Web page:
When I was little we lived in England one summer, during the Olympics. To my shame, I remember being actually bewildered that the announcers spoke more about English athletes than Americans. Didn’t everybody in the world care more about our superior American athletes even than their own? Didn’t they? Heh heh. With independence day drawing on apace, it’s probably a good time to examine our place in the world as Americans and as human beings. Luckily for you I have to go to work in a short while, so I’ll talk about grilling vegetables instead. We grilled beets, mushrooms, and potatoes. Of course you could grill any vegetables you like, but I recommend this combination. The beets and mushrooms have a nice juiciness, everything is crispy, earthy, smoky and delicious. I like a simple marinade for grilled vegetables. Olive oil, vinegar, fresh herbs and garlic. I added some nigella seeds because I just got them for the first time and I’m very excited about them! But if you can’t find them you could live without. We also sauteed the beet greens with some chard, and I used zatar spices, because I just bought sumac, and I’m very excited about that, too!! And the pecan tarragon tarrator sauce is a lovely, creamy, vegan, subtly flavored sauce that goes very sweetly with the earthy grilled vegetables. Malcolm ate his grilled vegetables on toast, and he made it into Darth Vador’s Tie Fighter. (serving suggestion)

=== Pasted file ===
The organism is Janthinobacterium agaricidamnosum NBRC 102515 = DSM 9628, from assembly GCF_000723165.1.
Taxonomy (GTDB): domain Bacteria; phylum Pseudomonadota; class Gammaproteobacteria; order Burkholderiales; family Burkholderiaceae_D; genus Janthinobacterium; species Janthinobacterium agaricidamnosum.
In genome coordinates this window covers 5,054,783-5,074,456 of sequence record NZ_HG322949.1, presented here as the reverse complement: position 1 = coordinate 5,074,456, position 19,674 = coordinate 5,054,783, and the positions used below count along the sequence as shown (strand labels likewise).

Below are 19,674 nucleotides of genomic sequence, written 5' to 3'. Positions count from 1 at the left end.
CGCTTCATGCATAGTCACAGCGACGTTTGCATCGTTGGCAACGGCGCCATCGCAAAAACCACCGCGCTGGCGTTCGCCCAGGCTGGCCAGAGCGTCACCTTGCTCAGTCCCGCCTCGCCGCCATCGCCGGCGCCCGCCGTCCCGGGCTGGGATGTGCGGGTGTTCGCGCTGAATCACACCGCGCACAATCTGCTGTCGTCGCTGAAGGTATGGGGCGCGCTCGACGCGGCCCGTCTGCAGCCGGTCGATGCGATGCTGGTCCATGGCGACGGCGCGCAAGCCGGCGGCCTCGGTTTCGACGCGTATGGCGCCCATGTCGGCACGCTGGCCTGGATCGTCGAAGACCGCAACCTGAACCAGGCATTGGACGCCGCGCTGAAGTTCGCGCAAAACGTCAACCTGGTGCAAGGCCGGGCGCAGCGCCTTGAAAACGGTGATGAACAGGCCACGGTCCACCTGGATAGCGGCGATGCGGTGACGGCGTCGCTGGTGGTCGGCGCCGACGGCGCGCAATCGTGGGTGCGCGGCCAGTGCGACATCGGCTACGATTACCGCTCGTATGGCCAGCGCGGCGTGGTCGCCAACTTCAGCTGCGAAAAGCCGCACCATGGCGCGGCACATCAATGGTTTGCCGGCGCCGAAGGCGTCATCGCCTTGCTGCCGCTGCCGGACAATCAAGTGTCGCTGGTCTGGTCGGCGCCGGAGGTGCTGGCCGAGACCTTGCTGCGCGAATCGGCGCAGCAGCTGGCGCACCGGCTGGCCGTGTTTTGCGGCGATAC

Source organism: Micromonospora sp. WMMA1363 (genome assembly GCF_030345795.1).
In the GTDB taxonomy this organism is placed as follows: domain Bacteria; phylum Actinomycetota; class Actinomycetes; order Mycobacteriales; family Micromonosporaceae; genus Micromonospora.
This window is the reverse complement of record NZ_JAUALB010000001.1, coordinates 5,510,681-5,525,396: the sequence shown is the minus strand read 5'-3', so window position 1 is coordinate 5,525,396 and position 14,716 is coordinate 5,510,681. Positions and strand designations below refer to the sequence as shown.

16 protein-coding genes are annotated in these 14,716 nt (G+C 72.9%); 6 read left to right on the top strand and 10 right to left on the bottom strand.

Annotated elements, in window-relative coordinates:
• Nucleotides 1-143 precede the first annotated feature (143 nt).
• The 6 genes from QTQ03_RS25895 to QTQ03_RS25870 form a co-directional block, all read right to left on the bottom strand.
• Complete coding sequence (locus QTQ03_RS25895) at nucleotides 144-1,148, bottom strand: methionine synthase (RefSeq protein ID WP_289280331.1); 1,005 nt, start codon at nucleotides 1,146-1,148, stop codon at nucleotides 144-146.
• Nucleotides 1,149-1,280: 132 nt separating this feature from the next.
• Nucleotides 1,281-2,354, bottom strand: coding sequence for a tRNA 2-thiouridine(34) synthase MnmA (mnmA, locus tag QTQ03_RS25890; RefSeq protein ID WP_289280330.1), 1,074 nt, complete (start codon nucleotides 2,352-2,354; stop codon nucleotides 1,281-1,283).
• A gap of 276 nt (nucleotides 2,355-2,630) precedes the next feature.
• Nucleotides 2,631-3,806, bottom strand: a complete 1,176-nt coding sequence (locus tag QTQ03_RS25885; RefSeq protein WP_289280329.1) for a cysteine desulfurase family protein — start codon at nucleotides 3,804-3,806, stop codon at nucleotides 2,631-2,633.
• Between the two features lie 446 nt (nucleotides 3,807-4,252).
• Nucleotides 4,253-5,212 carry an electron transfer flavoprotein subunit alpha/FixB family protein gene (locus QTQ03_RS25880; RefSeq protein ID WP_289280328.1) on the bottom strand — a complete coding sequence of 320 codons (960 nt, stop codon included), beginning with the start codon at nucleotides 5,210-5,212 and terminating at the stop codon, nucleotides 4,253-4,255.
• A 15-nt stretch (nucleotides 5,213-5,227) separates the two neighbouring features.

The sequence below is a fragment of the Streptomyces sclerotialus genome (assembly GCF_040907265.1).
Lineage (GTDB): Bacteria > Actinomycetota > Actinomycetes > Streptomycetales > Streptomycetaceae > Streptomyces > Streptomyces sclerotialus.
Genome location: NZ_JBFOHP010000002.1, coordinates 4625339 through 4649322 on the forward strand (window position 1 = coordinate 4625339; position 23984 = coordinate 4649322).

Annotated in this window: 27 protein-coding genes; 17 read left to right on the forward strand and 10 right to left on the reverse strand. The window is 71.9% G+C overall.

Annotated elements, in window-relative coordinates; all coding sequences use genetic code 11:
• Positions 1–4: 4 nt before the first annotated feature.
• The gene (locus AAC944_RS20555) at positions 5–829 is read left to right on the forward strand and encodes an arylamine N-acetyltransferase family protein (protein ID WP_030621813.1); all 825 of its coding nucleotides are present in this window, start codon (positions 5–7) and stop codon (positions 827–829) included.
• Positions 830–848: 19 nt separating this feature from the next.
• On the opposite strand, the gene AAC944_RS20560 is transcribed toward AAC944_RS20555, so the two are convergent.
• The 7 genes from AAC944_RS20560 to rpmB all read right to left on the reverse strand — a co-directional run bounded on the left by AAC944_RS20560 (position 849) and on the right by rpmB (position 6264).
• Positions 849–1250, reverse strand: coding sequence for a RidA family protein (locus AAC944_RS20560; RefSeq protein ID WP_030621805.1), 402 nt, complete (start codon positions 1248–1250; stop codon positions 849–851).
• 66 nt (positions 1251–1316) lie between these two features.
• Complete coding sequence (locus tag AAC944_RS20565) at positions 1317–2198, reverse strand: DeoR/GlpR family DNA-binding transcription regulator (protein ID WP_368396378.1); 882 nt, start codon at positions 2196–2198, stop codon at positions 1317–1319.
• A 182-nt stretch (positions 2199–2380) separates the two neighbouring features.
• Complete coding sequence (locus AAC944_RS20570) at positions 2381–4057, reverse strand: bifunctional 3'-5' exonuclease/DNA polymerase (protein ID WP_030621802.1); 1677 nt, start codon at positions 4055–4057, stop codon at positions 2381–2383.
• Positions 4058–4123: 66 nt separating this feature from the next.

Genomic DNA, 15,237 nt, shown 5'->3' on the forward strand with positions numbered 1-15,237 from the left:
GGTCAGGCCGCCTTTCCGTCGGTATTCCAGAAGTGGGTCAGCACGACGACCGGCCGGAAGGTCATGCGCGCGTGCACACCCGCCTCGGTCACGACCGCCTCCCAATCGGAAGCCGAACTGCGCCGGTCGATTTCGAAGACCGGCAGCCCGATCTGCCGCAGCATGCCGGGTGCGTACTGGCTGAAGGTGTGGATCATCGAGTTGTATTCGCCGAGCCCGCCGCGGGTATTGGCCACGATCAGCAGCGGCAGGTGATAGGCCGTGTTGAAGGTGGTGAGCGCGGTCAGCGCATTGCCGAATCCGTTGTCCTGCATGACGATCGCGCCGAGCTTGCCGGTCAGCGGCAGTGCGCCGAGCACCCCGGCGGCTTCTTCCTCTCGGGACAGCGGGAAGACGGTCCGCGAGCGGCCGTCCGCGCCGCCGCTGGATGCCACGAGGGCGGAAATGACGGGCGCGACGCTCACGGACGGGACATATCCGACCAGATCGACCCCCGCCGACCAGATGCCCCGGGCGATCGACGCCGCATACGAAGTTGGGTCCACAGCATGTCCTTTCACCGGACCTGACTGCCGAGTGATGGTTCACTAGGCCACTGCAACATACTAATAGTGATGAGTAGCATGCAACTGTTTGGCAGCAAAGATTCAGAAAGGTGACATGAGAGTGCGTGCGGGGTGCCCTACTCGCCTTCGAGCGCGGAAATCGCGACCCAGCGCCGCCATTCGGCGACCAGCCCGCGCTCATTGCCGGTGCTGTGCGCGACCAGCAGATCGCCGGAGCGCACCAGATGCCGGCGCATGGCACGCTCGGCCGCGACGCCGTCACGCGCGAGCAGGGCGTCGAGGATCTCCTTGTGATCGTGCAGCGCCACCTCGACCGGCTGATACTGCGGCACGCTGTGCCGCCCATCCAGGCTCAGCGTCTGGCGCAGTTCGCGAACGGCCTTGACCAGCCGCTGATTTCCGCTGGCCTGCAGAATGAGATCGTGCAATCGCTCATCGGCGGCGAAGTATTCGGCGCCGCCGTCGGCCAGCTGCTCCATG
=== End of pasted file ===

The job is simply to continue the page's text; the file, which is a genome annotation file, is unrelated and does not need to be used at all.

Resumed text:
Beet tie fighter


Here’s a little film of Louis Armstrong playing Stuttin with some Barbecue, and dancing with Velma Middleton.